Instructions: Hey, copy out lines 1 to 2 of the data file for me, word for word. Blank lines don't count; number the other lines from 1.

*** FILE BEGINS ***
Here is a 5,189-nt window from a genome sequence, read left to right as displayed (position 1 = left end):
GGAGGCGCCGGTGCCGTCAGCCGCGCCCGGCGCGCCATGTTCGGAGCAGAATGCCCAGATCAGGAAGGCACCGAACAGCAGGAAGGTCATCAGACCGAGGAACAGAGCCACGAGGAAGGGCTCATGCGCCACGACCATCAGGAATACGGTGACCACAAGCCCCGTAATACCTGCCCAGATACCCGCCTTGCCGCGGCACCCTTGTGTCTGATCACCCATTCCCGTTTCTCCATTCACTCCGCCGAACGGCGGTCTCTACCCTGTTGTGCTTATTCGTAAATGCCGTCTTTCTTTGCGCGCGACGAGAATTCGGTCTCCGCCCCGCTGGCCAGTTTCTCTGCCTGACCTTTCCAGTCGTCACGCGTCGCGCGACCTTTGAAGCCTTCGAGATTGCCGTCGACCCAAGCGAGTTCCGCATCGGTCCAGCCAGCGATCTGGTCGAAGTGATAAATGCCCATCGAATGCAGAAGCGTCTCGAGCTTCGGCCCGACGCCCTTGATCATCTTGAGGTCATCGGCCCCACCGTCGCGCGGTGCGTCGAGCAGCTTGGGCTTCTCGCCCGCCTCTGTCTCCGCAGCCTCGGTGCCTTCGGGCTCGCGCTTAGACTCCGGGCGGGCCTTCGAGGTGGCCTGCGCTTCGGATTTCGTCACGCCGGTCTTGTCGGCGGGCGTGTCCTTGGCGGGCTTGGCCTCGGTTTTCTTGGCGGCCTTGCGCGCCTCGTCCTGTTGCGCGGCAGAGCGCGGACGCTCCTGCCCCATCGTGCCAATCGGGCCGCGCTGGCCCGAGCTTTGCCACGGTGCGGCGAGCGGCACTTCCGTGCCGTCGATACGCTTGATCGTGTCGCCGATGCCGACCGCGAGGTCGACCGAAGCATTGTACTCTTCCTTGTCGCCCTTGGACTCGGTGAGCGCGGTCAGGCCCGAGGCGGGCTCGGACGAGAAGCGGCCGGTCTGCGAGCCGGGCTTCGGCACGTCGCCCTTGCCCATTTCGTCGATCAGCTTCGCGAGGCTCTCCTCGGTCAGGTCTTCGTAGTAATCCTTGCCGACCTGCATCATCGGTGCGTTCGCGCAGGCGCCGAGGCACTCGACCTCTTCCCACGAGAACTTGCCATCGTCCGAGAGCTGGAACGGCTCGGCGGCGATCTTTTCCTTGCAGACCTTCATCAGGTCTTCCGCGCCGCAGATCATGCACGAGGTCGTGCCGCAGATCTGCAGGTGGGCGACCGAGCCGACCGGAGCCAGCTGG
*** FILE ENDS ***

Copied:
Here is a 5,189-nt window from a genome sequence, read left to right as displayed (position 1 = left end):
GGAGGCGCCGGTGCCGTCAGCCGCGCCCGGCGCGCCATGTTCGGAGCAGAATGCCCAGATCAGGAAGGCACCGAACAGCAGGAAGGTCATCAGACCGAGGAACAGAGCCACGAGGAAGGGCTCATGCGCCACGACCATCAGGAATACGGTGACCACAAGCCCCGTAATACCTGCCCAGATACCCGCCTTGCCGCGGCACCCTTGTGTCTGATCACCCATTCCCGTTTCTCCATTCACTCCGCCGAACGGCGGTCTCTACCCTGTTGTGCTTATTCGTAAATGCCGTCTTTCTTTGCGCGCGACGAGAATTCGGTCTCCGCCCCGCTGGCCAGTTTCTCTGCCTGACCTTTCCAGTCGTCACGCGTCGCGCGACCTTTGAAGCCTTCGAGATTGCCGTCGACCCAAGCGAGTTCCGCATCGGTCCAGCCAGCGATCTGGTCGAAGTGATAAATGCCCATCGAATGCAGAAGCGTCTCGAGCTTCGGCCCGACGCCCTTGATCATCTTGAGGTCATCGGCCCCACCGTCGCGCGGTGCGTCGAGCAGCTTGGGCTTCTCGCCCGCCTCTGTCTCCGCAGCCTCGGTGCCTTCGGGCTCGCGCTTAGACTCCGGGCGGGCCTTCGAGGTGGCCTGCGCTTCGGATTTCGTCACGCCGGTCTTGTCGGCGGGCGTGTCCTTGGCGGGCTTGGCCTCGGTTTTCTTGGCGGCCTTGCGCGCCTCGTCCTGTTGCGCGGCAGAGCGCGGACGCTCCTGCCCCATCGTGCCAATCGGGCCGCGCTGGCCCGAGCTTTGCCACGGTGCGGCGAGCGGCACTTCCGTGCCGTCGATACGCTTGATCGTGTCGCCGATGCCGACCGCGAGGTCGACCGAAGCATTGTACTCTTCCTTGTCGCCCTTGGACTCGGTGAGCGCGGTCAGGCCCGAGGCGGGCTCGGACGAGAAGCGGCCGGTCTGCGAGCCGGGCTTCGGCACGTCGCCCTTGCCCATTTCGTCGATCAGCTTCGCGAGGCTCTCCTCGGTCAGGTCTTCGTAGTAATCCTTGCCGACCTGCATCATCGGTGCGTTCGCGCAGGCGCCGAGGCACTCGACCTCTTCCCACGAGAACTTGCCATCGTCCGAGAGCTGGAACGGCTCGGCGGCGATCTTTTCCTTGCAGACCTTCATCAGGTCTTCCGCGCCGCAGATCATGCACGAGGTCGTGCCGCAGATCTGCAGGTGGGCGACCGAGCCGACCGGAGCCAGCTGG